Kimos vacuum flask boils its contents at the press of a button
Insulated vacuum flasks (aka "thermoses") may keep liquids warm for a while, but they do have their limits. The Kimos flask addresses this shortcoming by heating the water within it to a boil, in just three minutes.
Currently the subject of an Indiegogo "Indemand" campaign (meaning it's already reached its funding goal), the Kimos holds 360 milliliters (1.5 cups) of liquid, and features a stainless steel lining, a rubberized exterior, and a waterproof/dustproof power button.
And yes, it also has a built-in heating element. A one-hour USB charge of that element's lithium battery should be good for five uses – in other words, for five 360-ml boils. An LED indicator shows how many boils are left, based on the battery's current charge level. And importantly, an integrated safety system won't allow the element to operate if no liquid is present. Additionally, a small vent hole in the top of the flask automatically opens when the water is boiling, allowing the steam to escape.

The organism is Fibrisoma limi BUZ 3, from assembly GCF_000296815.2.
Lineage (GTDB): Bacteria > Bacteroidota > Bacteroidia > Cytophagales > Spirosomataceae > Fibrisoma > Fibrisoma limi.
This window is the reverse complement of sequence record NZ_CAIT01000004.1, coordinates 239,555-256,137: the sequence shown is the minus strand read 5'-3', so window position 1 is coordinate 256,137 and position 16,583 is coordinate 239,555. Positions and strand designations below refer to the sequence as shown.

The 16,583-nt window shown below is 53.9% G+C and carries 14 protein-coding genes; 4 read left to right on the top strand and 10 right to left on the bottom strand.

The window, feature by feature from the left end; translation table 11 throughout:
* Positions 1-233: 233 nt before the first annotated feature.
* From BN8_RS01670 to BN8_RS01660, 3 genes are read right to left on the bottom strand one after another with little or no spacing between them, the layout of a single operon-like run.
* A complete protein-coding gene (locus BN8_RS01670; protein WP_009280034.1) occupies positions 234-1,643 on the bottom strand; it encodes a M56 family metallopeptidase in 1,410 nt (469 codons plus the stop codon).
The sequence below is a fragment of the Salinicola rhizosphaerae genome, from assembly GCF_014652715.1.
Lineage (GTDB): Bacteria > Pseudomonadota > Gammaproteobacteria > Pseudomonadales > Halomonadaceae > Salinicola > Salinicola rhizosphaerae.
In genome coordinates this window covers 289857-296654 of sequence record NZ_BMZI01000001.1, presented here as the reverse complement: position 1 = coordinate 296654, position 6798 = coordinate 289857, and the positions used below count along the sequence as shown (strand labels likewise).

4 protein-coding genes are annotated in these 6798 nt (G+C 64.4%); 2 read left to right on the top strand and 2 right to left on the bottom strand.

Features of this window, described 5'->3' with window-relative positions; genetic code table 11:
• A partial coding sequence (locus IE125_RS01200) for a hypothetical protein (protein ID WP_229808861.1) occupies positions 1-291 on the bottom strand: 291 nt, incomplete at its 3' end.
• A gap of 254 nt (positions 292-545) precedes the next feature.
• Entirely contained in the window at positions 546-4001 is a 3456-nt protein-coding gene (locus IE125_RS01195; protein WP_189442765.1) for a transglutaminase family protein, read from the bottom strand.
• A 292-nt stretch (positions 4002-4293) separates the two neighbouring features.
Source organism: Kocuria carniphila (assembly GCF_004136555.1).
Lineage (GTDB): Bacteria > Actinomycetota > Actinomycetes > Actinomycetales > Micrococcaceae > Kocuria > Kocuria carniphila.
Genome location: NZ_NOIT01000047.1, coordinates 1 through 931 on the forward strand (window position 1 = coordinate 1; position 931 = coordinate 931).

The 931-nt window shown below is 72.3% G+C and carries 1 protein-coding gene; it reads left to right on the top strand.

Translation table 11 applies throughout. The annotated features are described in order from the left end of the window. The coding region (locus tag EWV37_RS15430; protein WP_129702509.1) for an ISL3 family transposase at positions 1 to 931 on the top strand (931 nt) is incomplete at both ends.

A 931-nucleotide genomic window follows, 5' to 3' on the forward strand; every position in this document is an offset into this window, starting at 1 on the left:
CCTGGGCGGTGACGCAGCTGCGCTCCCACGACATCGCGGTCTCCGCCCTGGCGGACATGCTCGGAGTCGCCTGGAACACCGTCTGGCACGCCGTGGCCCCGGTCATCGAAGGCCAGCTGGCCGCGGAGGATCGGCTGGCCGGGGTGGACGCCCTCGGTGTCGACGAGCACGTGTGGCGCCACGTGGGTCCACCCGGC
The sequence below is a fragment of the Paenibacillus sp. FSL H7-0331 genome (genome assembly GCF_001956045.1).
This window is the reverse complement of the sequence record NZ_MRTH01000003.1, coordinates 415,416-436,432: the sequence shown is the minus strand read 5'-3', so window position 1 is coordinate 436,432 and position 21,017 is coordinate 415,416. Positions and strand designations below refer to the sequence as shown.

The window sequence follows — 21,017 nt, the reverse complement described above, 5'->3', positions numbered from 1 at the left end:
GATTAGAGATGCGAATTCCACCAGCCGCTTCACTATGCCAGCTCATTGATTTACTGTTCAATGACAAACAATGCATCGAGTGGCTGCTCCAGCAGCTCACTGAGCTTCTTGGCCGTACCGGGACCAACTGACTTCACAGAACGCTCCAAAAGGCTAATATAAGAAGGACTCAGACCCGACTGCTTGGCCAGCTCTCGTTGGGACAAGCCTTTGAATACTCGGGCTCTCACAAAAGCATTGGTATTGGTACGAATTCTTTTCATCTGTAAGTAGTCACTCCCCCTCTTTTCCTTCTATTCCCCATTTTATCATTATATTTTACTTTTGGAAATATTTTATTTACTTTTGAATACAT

To use the Kimos, users just fill it with water before they set out, then press its power button when they want to bring that water to a boil – a process which reportedly takes a mere three minutes. That water can then be used to make hot drinks such as coffee or tea.
Needless to say, the flask can also be filled with heat-and-drink beverages like apple cider, soup or cocoa. Those bevvies don't necessarily have to be brought to a full boil, as indicator lights on the device illuminate in different colors to show when the liquid has reached temperatures of 60 and 80 ºC (140 and 176 ºF) – along with the boiling point of 100 ºC (212 ºF).
Like other insulated flasks, the Kimos proceeds to passively keep its contents warm after they've been heated. For that matter, it can also be used to help keep cold liquids from warming up. And yes, a portable camp stove could also be used to heat water on location. That would be one more piece of gear to carry, though, alongside a water vessel that the user would be carrying anyways.
Assuming the Kimos flask reaches production, a pledge of US$89 will get you one in your choice of red, blue or orange – the planned retail price is $130. It's demonstrated in the video below.
Prospective backers might also want to check out the existing Yecup 365, although it doesn't bring liquids all the way up to a boil.